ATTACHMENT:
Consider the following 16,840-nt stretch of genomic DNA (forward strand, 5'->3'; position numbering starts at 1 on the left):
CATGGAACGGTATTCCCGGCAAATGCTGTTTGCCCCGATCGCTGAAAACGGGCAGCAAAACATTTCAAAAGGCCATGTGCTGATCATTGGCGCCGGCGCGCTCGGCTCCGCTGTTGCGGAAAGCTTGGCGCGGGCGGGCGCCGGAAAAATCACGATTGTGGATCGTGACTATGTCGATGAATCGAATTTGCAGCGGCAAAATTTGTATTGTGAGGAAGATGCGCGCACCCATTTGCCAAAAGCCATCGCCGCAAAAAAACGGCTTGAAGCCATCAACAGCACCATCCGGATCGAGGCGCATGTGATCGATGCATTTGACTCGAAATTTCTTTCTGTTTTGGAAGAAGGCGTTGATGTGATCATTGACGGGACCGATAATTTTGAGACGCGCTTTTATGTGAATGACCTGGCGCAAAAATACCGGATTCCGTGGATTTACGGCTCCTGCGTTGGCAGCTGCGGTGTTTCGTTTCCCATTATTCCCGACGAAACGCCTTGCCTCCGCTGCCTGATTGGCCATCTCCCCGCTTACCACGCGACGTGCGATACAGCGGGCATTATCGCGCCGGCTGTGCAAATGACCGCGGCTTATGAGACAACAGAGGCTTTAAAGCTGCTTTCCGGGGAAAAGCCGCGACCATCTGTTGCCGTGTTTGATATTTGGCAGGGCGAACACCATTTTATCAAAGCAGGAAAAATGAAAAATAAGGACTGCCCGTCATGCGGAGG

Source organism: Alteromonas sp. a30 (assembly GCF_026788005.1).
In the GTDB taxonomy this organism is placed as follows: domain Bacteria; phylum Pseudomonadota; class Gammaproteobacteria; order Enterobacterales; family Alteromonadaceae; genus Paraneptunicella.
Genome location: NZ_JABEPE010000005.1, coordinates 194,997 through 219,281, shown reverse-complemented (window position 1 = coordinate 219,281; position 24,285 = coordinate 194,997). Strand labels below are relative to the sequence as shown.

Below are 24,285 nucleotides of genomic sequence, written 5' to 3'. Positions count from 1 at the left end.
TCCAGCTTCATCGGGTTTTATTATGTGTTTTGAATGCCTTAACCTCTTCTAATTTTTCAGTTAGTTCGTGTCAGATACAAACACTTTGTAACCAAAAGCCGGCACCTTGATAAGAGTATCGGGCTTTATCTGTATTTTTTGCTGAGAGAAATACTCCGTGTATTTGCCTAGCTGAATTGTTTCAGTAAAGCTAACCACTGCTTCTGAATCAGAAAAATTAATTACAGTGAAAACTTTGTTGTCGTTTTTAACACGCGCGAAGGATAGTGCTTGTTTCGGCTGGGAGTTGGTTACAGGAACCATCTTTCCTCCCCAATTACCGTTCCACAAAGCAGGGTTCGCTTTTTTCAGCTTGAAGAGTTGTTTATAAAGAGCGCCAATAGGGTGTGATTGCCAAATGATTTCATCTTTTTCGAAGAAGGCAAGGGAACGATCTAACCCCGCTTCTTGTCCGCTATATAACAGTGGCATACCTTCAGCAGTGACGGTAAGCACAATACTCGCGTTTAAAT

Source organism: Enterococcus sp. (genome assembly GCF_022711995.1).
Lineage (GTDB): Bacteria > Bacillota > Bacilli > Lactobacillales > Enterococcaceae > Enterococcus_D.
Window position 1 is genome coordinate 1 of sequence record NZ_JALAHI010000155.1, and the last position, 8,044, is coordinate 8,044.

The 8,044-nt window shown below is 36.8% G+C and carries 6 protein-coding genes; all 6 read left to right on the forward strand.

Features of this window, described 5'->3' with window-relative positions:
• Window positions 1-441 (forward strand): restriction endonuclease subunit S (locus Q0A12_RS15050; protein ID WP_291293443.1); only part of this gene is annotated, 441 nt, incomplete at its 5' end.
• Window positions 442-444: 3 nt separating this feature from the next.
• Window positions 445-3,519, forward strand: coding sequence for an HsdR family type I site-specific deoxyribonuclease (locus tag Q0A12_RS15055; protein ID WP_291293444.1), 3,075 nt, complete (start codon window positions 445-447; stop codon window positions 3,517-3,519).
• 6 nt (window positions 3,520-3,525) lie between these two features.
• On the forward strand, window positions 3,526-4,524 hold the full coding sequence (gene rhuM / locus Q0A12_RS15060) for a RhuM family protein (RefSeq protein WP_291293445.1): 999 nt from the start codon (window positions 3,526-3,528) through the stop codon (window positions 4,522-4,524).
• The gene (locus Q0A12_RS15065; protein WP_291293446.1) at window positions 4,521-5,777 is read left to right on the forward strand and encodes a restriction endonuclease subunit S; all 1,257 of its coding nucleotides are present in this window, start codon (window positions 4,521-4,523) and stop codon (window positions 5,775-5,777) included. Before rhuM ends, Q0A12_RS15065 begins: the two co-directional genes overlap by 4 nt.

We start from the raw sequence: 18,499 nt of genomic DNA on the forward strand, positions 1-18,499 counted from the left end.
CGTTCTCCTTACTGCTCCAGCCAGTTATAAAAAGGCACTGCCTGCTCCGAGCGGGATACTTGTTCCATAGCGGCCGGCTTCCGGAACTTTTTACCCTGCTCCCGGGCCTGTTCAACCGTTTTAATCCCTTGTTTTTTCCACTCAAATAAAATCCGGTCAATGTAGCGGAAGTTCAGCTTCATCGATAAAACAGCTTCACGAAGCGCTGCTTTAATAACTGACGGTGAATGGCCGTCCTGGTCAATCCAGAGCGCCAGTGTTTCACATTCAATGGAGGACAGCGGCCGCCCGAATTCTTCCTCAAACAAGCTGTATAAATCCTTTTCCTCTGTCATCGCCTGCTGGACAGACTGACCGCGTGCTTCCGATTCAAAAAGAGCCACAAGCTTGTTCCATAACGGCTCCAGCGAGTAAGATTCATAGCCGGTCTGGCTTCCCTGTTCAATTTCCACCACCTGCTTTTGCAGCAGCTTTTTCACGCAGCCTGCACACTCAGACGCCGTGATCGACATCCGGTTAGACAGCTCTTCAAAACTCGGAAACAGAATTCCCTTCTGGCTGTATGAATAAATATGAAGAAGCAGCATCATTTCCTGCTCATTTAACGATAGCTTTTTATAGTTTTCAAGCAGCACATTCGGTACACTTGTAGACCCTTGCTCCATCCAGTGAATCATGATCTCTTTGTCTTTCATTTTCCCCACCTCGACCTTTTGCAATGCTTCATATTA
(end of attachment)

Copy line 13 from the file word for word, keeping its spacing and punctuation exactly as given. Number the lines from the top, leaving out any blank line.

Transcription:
• Window positions 1-441 (forward strand): restriction endonuclease subunit S (locus Q0A12_RS15050; protein ID WP_291293443.1); only part of this gene is annotated, 441 nt, incomplete at its 5' end.